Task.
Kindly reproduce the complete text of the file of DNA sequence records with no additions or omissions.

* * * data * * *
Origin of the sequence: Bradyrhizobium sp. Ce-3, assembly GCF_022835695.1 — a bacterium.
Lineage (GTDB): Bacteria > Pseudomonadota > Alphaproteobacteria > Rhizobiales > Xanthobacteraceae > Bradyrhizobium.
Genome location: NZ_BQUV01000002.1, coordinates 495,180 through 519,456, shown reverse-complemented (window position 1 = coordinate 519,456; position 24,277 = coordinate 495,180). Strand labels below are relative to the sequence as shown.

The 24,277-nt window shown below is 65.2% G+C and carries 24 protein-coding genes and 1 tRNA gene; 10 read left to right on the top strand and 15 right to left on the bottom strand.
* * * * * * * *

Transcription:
Origin of the sequence: Bradyrhizobium sp. Ce-3, assembly GCF_022835695.1 — a bacterium.
Lineage (GTDB): Bacteria > Pseudomonadota > Alphaproteobacteria > Rhizobiales > Xanthobacteraceae > Bradyrhizobium.
Genome location: NZ_BQUV01000002.1, coordinates 495,180 through 519,456, shown reverse-complemented (window position 1 = coordinate 519,456; position 24,277 = coordinate 495,180). Strand labels below are relative to the sequence as shown.

The 24,277-nt window shown below is 65.2% G+C and carries 24 protein-coding genes and 1 tRNA gene; 10 read left to right on the top strand and 15 right to left on the bottom strand.